45
X-Ray Gun Can Search for Drugs, Money, Weapons

We may not have x-ray specs — but now we have have the world's first handheld x-ray gun, which enables police to search for explosives, guns and drugs in inaccessible places.

46
6 Ways Content Marketing Has Changed Public Relations

As you can see, as our communications (and lives) become increasingly digital, the lines between traditional public relations and modern content marketing continue to blur. This is a good thing. It presents us with an opportunity to be creative in how we tell and share our stories with our audiences.

47
The IPO is dying. Marc Andreessen explains why.

This has had a big influence on how we set up our firm. We've set up our firm to basically not have to take companies public. We basically have a 15-year lockup on our money, which is longer than you used to do with private capital. One of the reasons why our funds are so much larger than venture capital funds used to be is because we have to have the firepower to finance companies through the point of time where we take them public. For our investors this is kind of fine. Our investors are these big institutions, university endowments, high net worth family money, private foundations. They're fine. They can invest in us. They can invest in venture capital. Joe retiree, who works hard for 40 years and has his money in the public stock market, he can't do that.

48
7 Ways to Make Your Partner Feel Appreciated: The Obvious and Not so Obvious. -

So many couples complain to me about how their partner does not listen to them. Everyone wants to be heard, truly listened to, and understood. That is one way we feel connected. It is also an act of intimacy. If you have heard your partner say that she wants more intimacy (and you know it is not sex he/she is talking about), take the time to listen. When you do this she will feel valued, appreciated and respected. Which leads me to the next item . . .

49
We'll Never Know the Internet We Lost

Aereo will probably result in startups being sued into the ground. But that’s not the real tragedy. We will never know the technologies that could have existed, the services that could have been. We will never know the internet we lost today.

50
Data Point: U.S. Ranks Behind Latvia in Offering Top-Speed Broadband Connections - Digits - WSJ

According to Akamai’s “State of the Internet” report for the first quarter of 2014, 36% of the broadband connections in the U.S. were considered high speed, with requests to Akamai registering at speeds of at least 10 megabits per second. That put the U.S. seventh on the list of countries with the highest penetration of high-speed broadband connections.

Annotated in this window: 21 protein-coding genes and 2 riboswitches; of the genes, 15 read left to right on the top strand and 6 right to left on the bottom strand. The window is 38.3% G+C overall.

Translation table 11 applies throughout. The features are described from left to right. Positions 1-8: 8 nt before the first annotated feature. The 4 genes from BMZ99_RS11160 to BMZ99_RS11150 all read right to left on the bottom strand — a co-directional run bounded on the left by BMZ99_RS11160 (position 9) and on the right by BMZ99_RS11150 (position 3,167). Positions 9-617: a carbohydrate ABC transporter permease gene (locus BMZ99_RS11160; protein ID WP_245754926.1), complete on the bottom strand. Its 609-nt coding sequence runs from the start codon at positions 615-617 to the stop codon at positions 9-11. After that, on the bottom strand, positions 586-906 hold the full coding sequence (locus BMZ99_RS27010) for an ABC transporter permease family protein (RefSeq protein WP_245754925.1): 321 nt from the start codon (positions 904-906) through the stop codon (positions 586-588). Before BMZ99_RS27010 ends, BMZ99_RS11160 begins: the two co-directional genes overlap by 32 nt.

51 Watch the Famous NYC Pride March From Around the World
52 Of Sexual Irregularities by Jeremy Bentham – review
53 Former SpaceX Employee Explains What It's Like To Work For Elon Musk
54 World Cup Preview Day 18: Of Icons and Underdogs
55 Viral Video Recap: Vicious Kitten on 'Conan' and More
56 Bands, Crowds and Crazy: Photos From the UK's Biggest Music Festival
57 Get Microsoft Office for $9.95 From Your Employer
58 The Convergence of Mobile Messaging Apps
59 This Internet Millionaire Has a New Deal For You
60 The Selfie-Stick Backlash Involves Awkward Photos Of People Using Selfie Sticks
61 The incorporated woman
62 http://www.finearttips.com/2011/10/how-to-write-a-bio-that-gets-read/
63 Facebook Calls Foul On New York D.A.'s Secret Seizure Of 381 Disabled Retirees' Photos, Likes, Private Messages
64 A Gift to Google+ on Its Third Birthday: No More Facebook Comparisons
65 5 Can't-Miss Apps: OutSider and More
66 Eminem's Daughter Hailie Graduates High School With Highest Honors
67 Sony Dramatically Outspending Microsoft In PS4/Xbox One TV Ad Campaigns
68 Inside the Google World Cup War Room (Video)
69 Serious Android crypto key theft vulnerability affects 86% of devices
70 This robot can take the weight off soldiers' shoulders - CNET
71 Grouptones
72 In Some States, Cannabis Grow Houses Are a Burning Energy Issue | MIT Technology Review
73 Facebook's Emotion Experiment: We Need to be Algorithm-Savvy
74 How to Determine The Right Price For Your Product
75 Google Wants Developers Building Virtual-Reality Apps For A Piece Of Cardboard
76 Minecraft Console Sales Surpass PC Sales - IGN
77 Internalized Homophobia: The Next LGBT Movement After Same-Sex Marriage
78 Your phone will never love you back (and you shouldn't want it to) - CNET
79 Google I/O: What We Now Know
80 Minecraft in 500 lines of Python with Pyglet
81 BlockSender Bounces Email Back to the Sender
82 Seven common iOS problems and how to fix them (pictures) - CNET
83 Don't Let Summer Bites Make You Sick
84 How Docker used open-source ideals and excellent timing to become a cloud darling
85 Nintendo's Play to Jump-Start Wii U's GamePad - IGN
86 40 Years on, the Barcode Has Turned Everything Into Information | Business | WIRED
87 The Best Cities For STEM Job Openings Right Now
88 The Dark Corners of Your UI • Cap Watkins
89 Explore musical genres at Every Noise At Once - CNET
90 Living in a Google world: Why Android L means you'll never have to disconnect
91 Please Join Us For The 9th Annual August Capital Party In Silicon Valley | TechCrunch
92 What 'Ultra High-Definition' really means
93 Netflix Could Be Classified As a 'Cybersecurity Threat' Under New CISPA Rules